Wickham, Michael John (2002) Electoral politics in Berwick-Upon-Tweed, 1832 - 1885. Masters thesis, Durham University.
The aim of this study Is to paint a comprehensive picture of electoral politics during a period of significant historical change. By focusing on a small, open, two- member borough, it is hoped that an evaluation can be made of the various developments which took place in the English electoral system between the Reform Act of 1832 and the Redistribution Act of 1885. In order to achieve this, It was decided to examine five different aspects of Berwick's parliamentary representation during these years, namely, the candidates, the electors, election procedure, election Issues and electoral corruption. At the same time It was necessary to refer to other Investigations Into electoral politics, so that the Berwick experience could be placed in a national context. Chapter 1 takes account of recent work on electoral history and considers some of the methodological and conceptual problems Involved In the study of nineteenth-century electoral politics. Chapter 2 traces the development of the political press in the Victorian era and suggests that, despite the problem of political bias, newspapers can provide the historian with valuable Insights Into the conduct of nineteenth-century electoral politics. Chapter 3 discusses the selection procedure for parliamentary candidates and examines the personal qualities that were considered desirable In a candidate. It then attempts to analyse the extent to which these qualities contributed to the electoral success of a candidate. Chapter 4 examines the nature and voting behaviour of the Berwick electorate between 1832 and 1874. With the help of poll books, which recorded the way In which Individual electors voted, It is possible to discover useful Information on such features as the size and occupational composition of the electorate, electoral participation, the voting behaviour of occupational categories, cross-party voting, voting consistency and the voting preferences of freemen and ten-pound householders. Chapter 5 examines the ceremonial aspects of elections, beginning with the registration of voters and ending with the post-election entertainments. Elections were a major event In the life of the community, involving electors and non-electors alike. However, by the end of the period electoral procedure had become less ritualistic, and the part played by the disfranchised had been severely restricted. The chapter discusses these changes and the legislation which brought them about.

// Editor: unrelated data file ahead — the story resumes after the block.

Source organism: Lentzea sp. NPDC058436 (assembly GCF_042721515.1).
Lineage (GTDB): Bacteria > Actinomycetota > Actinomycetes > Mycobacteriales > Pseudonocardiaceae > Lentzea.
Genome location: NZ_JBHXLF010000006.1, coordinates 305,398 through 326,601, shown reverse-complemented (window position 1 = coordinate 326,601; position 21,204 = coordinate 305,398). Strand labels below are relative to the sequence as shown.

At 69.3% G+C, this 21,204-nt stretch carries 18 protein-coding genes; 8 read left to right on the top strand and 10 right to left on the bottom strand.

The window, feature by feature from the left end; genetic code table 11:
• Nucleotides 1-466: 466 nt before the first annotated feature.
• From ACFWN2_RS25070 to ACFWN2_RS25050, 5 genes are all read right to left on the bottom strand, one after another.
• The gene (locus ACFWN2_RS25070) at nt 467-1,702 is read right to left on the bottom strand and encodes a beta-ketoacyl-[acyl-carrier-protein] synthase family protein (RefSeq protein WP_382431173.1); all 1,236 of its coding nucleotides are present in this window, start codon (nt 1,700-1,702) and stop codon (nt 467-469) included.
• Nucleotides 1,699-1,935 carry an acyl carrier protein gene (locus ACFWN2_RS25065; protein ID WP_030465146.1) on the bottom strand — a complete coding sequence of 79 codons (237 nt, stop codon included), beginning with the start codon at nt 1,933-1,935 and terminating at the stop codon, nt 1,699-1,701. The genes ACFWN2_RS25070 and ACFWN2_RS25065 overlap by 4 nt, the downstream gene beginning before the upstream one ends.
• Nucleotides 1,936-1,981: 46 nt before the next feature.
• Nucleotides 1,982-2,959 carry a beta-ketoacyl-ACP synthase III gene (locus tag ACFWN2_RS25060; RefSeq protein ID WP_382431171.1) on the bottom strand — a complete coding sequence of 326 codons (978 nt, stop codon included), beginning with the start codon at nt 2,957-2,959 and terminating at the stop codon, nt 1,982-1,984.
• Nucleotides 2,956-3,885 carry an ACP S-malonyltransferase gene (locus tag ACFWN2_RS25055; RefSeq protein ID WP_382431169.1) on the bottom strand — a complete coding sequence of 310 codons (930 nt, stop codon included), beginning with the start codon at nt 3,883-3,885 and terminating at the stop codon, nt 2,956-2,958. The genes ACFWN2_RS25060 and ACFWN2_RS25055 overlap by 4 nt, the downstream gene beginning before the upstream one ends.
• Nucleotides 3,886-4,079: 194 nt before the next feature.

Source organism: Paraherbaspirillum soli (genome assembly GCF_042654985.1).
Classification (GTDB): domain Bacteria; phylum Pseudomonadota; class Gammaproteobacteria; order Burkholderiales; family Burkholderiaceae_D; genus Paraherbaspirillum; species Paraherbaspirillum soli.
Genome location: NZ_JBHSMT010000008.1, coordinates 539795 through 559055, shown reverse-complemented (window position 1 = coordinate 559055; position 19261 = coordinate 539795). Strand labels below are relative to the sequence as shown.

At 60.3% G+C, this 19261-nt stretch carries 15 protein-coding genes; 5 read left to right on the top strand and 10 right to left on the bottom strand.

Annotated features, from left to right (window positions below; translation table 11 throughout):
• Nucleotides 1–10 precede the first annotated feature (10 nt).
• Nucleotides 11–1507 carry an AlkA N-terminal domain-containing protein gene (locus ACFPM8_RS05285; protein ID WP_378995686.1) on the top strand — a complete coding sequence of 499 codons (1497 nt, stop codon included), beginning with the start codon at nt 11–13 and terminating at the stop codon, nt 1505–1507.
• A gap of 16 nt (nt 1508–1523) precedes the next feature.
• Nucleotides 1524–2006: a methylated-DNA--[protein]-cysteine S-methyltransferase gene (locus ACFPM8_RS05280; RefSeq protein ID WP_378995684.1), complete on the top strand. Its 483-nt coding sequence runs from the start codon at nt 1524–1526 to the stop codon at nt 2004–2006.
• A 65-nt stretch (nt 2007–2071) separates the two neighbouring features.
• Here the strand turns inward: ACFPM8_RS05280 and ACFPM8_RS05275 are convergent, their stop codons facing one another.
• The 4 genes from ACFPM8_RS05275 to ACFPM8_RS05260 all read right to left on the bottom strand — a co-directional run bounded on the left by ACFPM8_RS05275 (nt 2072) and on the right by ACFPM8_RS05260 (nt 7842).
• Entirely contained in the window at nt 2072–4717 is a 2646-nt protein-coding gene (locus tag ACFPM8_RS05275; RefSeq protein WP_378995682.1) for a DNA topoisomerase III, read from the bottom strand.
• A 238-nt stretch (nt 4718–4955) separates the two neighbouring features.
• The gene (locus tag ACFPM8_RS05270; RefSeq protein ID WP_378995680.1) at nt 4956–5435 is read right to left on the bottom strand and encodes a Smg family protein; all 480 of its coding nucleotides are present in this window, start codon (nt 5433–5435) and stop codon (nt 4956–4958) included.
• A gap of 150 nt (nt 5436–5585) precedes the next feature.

|Item Type:||Thesis (Masters)|
|Award:||Master of Philosophy|
|Copyright:||Copyright of this thesis is held by the author|
|Deposited On:||01 Aug 2012 11:38|